The latest Scottish Widows annual report on mortgage protection arrangements made by UK residents suggests that well under half of us have adequate insurance cover against loss of income should our capacity to earn and pay the bills become impaired. The report relating to surveys in 2013 confirmed that people with mortgages are likely to have the most cover in place, but with the extensive protection gap faced by the nation as a whole, the truth is that life insurance is only held by half of mortgage holders, critical illness by under 1 in 5 and income protection by under 1 in 10.
Perhaps the improvement in the housing market is helping to make homeowners more confident in their overall circumstances, and therefore less likely to seek and pay for protection, as the level of equity in their property increases. Scottish Widows suggest that they may now feel that they have other reasons to be less concerned, with improving economy forecasts and equity growth in their property. Mortgage holders may also have more confidence in the security of their job than any other group, and many are recognising that their level of month-on-month debt is falling.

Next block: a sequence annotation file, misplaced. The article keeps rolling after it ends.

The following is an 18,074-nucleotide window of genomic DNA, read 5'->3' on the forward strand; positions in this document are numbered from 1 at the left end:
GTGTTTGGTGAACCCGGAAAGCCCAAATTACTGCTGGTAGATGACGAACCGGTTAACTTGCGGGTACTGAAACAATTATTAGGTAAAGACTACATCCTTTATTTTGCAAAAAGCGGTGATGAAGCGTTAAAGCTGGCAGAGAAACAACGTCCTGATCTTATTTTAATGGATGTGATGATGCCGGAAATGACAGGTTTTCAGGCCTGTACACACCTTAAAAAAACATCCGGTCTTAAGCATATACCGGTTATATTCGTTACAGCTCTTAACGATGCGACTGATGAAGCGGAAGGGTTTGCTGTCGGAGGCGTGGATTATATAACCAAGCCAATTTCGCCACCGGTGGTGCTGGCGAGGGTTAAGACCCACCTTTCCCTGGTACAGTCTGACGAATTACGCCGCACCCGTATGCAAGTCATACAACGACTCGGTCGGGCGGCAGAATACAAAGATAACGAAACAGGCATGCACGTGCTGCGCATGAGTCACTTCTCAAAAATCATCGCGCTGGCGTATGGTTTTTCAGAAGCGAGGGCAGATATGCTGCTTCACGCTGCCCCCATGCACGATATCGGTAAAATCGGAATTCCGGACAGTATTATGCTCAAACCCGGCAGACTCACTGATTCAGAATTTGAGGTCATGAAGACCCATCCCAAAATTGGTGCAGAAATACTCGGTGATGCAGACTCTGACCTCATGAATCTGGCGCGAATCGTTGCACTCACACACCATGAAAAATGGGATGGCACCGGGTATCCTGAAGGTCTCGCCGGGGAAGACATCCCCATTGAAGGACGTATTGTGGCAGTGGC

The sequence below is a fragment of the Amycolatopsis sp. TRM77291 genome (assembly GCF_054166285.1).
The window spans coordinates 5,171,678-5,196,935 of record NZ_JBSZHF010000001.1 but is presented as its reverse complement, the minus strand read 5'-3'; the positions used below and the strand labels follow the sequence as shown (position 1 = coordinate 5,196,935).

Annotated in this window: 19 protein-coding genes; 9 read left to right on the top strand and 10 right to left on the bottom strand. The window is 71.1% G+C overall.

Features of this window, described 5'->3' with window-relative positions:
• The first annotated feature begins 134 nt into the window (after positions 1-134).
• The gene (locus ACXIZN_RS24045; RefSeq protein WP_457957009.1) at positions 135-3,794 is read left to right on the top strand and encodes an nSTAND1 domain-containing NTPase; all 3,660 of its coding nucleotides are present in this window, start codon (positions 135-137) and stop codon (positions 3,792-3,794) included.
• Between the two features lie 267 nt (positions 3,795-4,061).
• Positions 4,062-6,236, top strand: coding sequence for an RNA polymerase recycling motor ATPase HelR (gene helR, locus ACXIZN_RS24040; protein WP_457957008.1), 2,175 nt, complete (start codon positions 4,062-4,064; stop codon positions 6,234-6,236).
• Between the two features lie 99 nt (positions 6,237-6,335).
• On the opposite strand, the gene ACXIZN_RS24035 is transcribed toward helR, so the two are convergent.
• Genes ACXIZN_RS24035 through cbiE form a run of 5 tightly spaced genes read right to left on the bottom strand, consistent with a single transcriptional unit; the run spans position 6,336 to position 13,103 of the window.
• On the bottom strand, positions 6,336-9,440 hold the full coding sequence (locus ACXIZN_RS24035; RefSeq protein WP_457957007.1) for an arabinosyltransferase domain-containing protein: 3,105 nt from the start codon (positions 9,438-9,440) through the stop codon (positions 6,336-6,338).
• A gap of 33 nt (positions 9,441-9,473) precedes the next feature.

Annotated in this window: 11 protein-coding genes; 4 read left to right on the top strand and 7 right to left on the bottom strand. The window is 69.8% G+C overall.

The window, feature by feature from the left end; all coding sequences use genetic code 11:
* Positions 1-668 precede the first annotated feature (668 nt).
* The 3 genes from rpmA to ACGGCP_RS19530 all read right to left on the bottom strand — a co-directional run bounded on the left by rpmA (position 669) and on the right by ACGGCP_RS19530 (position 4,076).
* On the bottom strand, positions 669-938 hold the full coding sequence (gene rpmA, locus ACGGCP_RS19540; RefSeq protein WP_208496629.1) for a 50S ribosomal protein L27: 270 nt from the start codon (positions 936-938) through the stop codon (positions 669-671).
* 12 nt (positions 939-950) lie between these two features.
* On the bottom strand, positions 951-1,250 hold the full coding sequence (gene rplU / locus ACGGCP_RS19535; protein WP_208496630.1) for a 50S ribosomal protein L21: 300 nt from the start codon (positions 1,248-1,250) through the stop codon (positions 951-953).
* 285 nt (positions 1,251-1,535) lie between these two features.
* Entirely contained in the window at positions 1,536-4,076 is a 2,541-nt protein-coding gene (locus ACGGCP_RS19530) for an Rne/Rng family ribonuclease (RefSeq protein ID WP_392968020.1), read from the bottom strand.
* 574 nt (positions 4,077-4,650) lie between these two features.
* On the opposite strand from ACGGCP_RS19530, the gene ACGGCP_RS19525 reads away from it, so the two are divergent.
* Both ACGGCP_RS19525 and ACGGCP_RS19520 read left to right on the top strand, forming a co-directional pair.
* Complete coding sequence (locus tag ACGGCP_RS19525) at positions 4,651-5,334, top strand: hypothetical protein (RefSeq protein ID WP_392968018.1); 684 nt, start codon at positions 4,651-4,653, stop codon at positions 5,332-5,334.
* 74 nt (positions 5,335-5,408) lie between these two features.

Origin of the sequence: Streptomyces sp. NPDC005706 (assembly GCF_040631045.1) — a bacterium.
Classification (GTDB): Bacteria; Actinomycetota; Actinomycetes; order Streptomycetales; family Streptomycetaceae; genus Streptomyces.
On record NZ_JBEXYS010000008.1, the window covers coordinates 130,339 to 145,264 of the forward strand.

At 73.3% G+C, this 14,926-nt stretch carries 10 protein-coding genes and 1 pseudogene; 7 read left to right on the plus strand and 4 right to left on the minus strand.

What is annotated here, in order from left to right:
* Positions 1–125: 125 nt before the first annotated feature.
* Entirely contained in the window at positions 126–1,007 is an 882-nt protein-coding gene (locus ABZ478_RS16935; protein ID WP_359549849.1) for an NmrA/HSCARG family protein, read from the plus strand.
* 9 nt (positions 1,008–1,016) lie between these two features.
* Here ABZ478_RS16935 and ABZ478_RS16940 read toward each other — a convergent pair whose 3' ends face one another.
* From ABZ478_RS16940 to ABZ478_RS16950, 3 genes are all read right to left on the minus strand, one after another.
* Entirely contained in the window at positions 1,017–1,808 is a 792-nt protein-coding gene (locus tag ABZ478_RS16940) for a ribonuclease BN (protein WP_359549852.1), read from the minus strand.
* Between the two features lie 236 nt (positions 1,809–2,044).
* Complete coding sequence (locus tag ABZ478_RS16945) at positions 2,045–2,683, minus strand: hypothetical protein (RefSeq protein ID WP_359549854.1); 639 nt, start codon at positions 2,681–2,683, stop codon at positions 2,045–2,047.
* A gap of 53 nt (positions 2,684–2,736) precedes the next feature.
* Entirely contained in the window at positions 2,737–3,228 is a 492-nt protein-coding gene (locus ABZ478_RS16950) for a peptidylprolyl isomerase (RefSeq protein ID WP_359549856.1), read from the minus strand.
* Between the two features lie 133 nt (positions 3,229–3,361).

The Scottish Widows research asks those surveyed each year which of three financial protection products do they own – life insurance; critical illness insurance and income protection insurance? The responses are analysed in relation to the nature of the residential property occupied by the respondents.
The 2014 report analysis indicates that overall only a third of UK residents have personal life insurance; only 8% have critical illness insurance cover and less than 4% of us has income protection insurance. What the report does not tell us is how real the risks are in terms of the number of ‘victims’ there were in 2013 who had failed to provide such insurance cover arrangements for themselves, but certainly those people will be out there.